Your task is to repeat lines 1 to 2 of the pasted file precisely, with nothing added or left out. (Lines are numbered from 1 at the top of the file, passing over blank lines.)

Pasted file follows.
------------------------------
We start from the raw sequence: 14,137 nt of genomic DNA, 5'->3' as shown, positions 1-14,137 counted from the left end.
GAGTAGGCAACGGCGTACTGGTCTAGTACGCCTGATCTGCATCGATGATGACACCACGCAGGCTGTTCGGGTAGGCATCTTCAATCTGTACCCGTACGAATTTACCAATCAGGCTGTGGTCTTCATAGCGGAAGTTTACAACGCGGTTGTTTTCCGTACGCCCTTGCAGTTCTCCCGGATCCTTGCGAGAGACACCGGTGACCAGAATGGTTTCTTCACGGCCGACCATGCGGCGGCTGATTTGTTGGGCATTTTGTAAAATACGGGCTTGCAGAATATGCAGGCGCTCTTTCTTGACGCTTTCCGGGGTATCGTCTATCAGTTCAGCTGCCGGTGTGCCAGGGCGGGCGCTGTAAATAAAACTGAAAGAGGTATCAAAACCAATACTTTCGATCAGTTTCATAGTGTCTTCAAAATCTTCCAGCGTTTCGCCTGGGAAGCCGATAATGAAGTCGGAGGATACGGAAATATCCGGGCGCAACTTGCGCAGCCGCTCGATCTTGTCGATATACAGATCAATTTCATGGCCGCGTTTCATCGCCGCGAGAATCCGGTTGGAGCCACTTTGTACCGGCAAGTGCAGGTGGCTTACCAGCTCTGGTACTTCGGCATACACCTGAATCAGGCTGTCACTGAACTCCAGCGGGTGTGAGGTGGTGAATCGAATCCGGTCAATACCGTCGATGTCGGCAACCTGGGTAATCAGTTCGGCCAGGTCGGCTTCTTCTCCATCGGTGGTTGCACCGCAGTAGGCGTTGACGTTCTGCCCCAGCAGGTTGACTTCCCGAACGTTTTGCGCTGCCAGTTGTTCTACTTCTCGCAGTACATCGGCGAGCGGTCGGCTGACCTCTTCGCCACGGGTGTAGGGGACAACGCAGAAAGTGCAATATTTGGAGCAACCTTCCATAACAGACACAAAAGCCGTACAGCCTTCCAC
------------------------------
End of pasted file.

We start from the raw sequence: 14,137 nt of genomic DNA, 5'->3' as shown, positions 1-14,137 counted from the left end.
GAGTAGGCAACGGCGTACTGGTCTAGTACGCCTGATCTGCATCGATGATGACACCACGCAGGCTGTTCGGGTAGGCATCTTCAATCTGTACCCGTACGAATTTACCAATCAGGCTGTGGTCTTCATAGCGGAAGTTTACAACGCGGTTGTTTTCCGTACGCCCTTGCAGTTCTCCCGGATCCTTGCGAGAGACACCGGTGACCAGAATGGTTTCTTCACGGCCGACCATGCGGCGGCTGATTTGTTGGGCATTTTGTAAAATACGGGCTTGCAGAATATGCAGGCGCTCTTTCTTGACGCTTTCCGGGGTATCGTCTATCAGTTCAGCTGCCGGTGTGCCAGGGCGGGCGCTGTAAATAAAACTGAAAGAGGTATCAAAACCAATACTTTCGATCAGTTTCATAGTGTCTTCAAAATCTTCCAGCGTTTCGCCTGGGAAGCCGATAATGAAGTCGGAGGATACGGAAATATCCGGGCGCAACTTGCGCAGCCGCTCGATCTTGTCGATATACAGATCAATTTCATGGCCGCGTTTCATCGCCGCGAGAATCCGGTTGGAGCCACTTTGTACCGGCAAGTGCAGGTGGCTTACCAGCTCTGGTACTTCGGCATACACCTGAATCAGGCTGTCACTGAACTCCAGCGGGTGTGAGGTGGTGAATCGAATCCGGTCAATACCGTCGATGTCGGCAACCTGGGTAATCAGTTCGGCCAGGTCGGCTTCTTCTCCATCGGTGGTTGCACCGCAGTAGGCGTTGACGTTCTGCCCCAGCAGGTTGACTTCCCGAACGTTTTGCGCTGCCAGTTGTTCTACTTCTCGCAGTACATCGGCGAGCGGTCGGCTGACCTCTTCGCCACGGGTGTAGGGGACAACGCAGAAAGTGCAATATTTGGAGCAACCTTCCATAACAGACACAAAAGCCGTACAGCCTTCCAC